BCS responds to Hatch, says Congress should leave system alone
The executive director of the Bowl Championship Series (BCS) defended college football's often-controversial postseason in a letter that sought to counter the criticism levied by Sen. Orrin Hatch.
The Utah senator has argued the BCS unfairly benefits universities from automatic qualifying conferences to the detriment of those on the outside. But BCS Executive Director Bill Hancock said in his letter sent Thursday that the system has helped smaller schools gain access to big bowl games and big paydays while at the same time enhancing the importance of each regular season game.
And he used the University of Utah as an example.
He said if it wasn't for the BCS, the Utes would have likely played in the 2009 Las Vegas Bowl instead of the much more prestigious Sugar Bowl, which is part of the BCS. The Vegas Bowl payday would have been $900,000, while Utah received about $9 million for its Sugar Bowl appearance.
"Obviously the difference is significant," Hancock wrote.
The BCS is a mixture of human polls and computer rankings that determine the competitors in a national championship game and four other top bowls. Critics, such as Hatch, have argued the system is exclusionary because it offers guaranteed spots to the winners of six conferences and that it would be fairer to have a playoff like every other college sport.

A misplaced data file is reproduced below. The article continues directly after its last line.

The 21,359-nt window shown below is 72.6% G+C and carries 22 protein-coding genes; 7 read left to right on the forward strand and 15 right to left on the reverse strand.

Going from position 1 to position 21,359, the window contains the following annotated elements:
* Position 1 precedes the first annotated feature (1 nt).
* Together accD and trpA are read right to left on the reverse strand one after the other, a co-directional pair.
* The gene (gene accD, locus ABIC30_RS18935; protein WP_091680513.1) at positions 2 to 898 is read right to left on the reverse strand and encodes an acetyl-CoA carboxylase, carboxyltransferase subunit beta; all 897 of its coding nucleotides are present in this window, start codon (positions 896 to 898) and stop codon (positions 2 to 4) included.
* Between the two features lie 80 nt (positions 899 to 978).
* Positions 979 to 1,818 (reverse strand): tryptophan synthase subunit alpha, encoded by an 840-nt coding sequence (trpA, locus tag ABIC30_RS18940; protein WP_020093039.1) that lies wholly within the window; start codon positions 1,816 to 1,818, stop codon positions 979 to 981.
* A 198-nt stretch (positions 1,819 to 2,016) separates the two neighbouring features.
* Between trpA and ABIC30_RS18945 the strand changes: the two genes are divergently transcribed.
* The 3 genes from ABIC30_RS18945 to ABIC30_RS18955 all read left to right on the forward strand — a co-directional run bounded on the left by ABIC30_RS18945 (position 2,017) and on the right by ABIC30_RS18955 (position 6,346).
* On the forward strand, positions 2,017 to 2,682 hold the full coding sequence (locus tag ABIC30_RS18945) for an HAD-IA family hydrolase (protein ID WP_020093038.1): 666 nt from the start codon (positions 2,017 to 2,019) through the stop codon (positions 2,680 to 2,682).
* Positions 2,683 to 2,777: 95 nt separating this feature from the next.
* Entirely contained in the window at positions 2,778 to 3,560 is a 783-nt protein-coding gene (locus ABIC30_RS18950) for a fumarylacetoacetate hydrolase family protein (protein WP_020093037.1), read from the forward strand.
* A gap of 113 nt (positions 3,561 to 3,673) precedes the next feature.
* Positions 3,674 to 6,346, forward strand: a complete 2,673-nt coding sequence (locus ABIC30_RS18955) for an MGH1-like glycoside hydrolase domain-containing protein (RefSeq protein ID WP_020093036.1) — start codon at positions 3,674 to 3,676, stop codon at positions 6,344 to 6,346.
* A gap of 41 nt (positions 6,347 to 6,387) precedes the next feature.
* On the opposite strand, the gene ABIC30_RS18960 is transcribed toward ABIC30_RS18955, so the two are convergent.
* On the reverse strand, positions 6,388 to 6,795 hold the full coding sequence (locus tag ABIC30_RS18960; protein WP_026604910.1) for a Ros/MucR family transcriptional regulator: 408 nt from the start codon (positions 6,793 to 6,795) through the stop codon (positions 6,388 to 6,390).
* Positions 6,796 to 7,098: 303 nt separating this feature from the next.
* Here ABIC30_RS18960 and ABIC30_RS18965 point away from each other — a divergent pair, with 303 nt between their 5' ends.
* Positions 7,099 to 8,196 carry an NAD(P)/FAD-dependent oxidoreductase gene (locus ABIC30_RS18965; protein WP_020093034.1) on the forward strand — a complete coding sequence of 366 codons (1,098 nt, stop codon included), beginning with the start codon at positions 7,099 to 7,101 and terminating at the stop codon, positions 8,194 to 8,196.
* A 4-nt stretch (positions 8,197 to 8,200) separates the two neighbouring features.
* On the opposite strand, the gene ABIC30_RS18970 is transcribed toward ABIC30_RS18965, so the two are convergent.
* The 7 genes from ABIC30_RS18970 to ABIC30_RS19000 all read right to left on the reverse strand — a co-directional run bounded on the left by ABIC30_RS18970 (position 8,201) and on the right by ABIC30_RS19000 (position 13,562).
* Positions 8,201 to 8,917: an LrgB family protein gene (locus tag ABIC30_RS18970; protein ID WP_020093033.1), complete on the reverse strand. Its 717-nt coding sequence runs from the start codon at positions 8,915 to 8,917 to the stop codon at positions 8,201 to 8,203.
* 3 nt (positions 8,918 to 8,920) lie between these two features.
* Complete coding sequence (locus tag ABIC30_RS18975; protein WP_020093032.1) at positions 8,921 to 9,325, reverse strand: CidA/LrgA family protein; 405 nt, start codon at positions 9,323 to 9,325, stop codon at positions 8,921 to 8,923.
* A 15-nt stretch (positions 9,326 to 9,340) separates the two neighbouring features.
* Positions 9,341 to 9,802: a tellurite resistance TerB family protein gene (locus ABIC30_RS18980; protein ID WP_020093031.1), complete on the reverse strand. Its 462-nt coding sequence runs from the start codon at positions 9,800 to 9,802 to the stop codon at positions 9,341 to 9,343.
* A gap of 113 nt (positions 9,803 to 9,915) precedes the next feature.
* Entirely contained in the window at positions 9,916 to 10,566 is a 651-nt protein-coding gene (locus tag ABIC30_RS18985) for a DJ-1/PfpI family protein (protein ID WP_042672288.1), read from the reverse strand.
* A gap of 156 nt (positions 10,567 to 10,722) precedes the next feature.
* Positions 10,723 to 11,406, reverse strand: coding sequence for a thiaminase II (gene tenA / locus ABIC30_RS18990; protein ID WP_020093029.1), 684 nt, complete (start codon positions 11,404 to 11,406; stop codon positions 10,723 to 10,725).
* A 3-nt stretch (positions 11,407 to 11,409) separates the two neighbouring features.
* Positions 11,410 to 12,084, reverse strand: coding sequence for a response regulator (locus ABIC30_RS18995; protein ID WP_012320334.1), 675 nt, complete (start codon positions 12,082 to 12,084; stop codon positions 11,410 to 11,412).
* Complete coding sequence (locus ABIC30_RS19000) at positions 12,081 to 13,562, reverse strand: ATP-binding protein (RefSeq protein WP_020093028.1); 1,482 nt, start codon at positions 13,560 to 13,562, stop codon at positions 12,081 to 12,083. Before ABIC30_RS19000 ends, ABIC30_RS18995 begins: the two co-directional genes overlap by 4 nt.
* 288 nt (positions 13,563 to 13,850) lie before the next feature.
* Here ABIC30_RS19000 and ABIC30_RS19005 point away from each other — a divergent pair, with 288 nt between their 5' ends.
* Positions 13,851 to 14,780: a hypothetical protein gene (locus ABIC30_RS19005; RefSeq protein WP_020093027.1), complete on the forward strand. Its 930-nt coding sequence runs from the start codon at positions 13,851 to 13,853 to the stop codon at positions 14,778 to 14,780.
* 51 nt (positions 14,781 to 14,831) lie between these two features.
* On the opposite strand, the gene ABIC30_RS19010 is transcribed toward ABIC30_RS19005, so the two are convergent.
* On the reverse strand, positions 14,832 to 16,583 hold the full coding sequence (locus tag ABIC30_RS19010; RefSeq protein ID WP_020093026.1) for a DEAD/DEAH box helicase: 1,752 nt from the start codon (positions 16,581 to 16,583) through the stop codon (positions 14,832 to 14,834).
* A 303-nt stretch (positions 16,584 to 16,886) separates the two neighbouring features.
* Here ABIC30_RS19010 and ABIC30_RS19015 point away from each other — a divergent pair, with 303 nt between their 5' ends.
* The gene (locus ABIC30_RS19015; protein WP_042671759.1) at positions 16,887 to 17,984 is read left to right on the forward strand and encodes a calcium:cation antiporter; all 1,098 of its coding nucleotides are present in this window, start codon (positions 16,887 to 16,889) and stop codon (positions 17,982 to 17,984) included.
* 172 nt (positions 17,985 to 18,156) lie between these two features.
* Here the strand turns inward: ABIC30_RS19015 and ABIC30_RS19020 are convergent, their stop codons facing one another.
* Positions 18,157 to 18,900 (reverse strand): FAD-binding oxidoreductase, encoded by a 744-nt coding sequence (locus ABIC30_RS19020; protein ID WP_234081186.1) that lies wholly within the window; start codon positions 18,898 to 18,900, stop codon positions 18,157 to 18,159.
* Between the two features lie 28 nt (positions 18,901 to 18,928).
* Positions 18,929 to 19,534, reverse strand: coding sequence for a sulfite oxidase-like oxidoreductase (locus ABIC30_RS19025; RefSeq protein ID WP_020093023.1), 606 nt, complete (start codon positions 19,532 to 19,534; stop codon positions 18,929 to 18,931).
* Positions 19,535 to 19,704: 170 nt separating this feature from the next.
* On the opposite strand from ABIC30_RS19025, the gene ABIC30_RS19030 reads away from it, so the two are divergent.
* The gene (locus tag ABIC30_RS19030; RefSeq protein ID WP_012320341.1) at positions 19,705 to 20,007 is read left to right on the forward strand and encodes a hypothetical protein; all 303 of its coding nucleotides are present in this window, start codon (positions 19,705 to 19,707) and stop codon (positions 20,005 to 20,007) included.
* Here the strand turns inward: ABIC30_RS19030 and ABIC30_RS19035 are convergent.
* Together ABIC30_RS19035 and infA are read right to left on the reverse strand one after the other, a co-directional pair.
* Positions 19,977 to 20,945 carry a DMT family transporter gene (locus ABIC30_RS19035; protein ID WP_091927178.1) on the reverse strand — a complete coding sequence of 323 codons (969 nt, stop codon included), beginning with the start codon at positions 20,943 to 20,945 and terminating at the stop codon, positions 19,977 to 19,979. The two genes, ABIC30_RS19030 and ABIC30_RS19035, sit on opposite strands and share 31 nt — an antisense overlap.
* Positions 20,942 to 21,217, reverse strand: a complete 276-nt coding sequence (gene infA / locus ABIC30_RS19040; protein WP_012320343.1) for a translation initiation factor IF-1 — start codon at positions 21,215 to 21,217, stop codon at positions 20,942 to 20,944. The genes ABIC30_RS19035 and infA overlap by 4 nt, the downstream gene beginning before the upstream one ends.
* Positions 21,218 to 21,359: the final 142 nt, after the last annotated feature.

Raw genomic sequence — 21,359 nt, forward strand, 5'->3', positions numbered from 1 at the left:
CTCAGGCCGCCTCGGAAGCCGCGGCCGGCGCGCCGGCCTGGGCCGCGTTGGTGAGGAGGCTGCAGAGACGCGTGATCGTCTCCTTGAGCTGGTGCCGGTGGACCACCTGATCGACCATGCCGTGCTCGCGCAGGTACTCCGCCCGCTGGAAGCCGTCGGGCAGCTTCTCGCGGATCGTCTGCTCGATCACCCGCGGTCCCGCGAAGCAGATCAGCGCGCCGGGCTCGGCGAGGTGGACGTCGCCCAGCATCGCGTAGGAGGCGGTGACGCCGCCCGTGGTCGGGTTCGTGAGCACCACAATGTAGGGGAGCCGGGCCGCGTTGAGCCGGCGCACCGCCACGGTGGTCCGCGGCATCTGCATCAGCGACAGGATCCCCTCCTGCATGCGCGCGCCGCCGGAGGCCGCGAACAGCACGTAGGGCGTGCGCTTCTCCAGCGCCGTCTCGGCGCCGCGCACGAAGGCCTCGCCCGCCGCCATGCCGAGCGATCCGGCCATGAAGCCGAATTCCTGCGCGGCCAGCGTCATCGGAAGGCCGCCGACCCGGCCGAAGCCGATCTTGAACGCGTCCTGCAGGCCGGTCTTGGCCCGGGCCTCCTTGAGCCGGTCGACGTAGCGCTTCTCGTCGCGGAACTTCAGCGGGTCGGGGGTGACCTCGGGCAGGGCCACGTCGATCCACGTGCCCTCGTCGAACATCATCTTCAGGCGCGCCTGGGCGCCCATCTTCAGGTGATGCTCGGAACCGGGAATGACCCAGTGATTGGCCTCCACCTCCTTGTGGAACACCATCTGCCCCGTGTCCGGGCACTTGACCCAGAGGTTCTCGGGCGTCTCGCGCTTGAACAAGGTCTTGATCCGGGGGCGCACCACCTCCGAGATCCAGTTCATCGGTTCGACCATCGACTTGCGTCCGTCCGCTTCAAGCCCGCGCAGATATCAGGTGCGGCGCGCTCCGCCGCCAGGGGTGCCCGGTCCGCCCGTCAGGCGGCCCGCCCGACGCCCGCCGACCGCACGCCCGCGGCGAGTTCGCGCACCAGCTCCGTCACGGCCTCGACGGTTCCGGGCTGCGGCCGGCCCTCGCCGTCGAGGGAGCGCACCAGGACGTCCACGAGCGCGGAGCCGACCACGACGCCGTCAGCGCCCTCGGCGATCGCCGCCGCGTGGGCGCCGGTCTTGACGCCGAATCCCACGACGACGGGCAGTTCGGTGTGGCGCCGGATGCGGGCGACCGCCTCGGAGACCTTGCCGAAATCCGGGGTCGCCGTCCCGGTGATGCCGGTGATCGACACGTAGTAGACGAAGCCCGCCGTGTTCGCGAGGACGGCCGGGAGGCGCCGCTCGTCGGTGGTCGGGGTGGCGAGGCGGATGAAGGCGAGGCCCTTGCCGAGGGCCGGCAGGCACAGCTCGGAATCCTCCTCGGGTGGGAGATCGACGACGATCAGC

Hatch and Sen. Max Baucus, D-Montana, sent Hancock a letter in March outlining their concerns and demanding information on the revenue sharing and the secretive computer rankings.
Hancock's response makes it clear that BCS officials are tired of lawmakers weighing in on the topic.
"I believe that decisions about college football should be made by university presidents, athletics directors, coaches and conference commissioners rather than by members of Congress," he wrote.
Hatch fumed at Hancock's response Thursday. He agreed that the universities should make the decisions, but "the problem is that the small number of privileged schools" now control the system.
"Our letter gave them an opportunity to reply with openness and transparency about how the BCS system actually works. In response, we got an arrogant rebuke and a series of incomplete and evasive answers to simple questions," Hatch said.
Hancock argues the larger bowl system allows more teams to participate than a playoff would and he touts an increase in BCS revenue going to the nonautomatic qualifiers than in years past.
"We are proud of the benefits that it has brought to this great game," he wrote.
Hancock's letter shows that the automatic qualifying conferences get more money than those who must earn a spot from an outside conference. But Hancock said nonautomatic qualifying conferences have the ability to earn an automatic bid with their play on the field, gauged over a four-year time span.
He didn't divulge the details of the computer rankings, saying they were proprietary, but he did say the rankings were based on strength of schedule, game results and where they were played among other factors.
"If the computer formulas are there to make sure the system is objective," Hatch said, "why does the BCS's administrator refuse to provide fans with more detail?"
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